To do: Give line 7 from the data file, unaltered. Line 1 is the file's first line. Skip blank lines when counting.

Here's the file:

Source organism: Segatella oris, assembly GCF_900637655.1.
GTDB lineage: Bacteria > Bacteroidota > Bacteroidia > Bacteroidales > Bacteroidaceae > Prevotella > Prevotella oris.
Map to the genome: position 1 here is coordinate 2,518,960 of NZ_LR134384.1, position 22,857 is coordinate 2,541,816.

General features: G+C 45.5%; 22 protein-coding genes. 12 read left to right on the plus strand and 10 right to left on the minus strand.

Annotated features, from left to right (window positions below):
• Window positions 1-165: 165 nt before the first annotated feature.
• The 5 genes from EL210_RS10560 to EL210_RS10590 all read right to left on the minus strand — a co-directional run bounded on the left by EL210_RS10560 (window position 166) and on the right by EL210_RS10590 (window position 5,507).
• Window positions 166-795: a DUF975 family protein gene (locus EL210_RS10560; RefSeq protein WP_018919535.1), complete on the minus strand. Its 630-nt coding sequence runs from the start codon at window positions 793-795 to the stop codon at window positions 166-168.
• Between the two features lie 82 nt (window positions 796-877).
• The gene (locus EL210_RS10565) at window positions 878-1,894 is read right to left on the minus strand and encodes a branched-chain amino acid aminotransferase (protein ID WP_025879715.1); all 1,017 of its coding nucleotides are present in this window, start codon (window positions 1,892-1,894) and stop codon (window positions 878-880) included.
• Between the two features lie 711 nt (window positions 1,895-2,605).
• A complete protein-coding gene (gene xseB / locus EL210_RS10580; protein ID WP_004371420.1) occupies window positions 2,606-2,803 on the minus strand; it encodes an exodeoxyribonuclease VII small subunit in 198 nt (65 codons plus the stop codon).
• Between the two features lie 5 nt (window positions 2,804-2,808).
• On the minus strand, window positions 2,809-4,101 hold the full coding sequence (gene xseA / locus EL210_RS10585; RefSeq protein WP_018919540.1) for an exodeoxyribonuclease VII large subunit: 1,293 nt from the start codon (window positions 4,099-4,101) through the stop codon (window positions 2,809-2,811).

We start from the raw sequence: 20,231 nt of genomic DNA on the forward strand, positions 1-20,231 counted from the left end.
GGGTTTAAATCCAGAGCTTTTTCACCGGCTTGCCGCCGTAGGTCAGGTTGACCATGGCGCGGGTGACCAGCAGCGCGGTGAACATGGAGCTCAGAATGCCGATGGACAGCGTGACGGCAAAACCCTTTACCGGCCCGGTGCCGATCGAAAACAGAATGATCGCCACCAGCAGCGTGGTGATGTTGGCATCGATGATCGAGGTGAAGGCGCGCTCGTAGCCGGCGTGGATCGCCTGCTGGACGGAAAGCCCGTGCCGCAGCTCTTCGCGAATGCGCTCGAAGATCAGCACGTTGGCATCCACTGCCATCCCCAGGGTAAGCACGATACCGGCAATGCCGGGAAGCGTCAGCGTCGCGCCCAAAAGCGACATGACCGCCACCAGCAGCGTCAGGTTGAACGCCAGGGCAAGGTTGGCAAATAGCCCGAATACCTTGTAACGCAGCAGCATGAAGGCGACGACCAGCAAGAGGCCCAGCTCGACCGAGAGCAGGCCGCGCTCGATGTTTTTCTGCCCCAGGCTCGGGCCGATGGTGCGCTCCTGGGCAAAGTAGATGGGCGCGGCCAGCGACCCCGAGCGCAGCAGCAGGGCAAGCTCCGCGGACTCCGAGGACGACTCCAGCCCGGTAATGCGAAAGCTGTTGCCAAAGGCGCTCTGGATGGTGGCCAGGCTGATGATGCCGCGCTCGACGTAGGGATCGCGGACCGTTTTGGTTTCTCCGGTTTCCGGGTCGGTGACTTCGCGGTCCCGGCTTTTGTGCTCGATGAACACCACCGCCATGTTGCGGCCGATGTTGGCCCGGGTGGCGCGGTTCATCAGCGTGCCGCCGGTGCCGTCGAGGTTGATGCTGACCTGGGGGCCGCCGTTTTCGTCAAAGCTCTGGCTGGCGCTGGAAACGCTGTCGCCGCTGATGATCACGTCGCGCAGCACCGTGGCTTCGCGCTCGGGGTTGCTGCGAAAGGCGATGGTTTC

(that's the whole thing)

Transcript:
• The 5 genes from EL210_RS10560 to EL210_RS10590 all read right to left on the minus strand — a co-directional run bounded on the left by EL210_RS10560 (window position 166) and on the right by EL210_RS10590 (window position 5,507).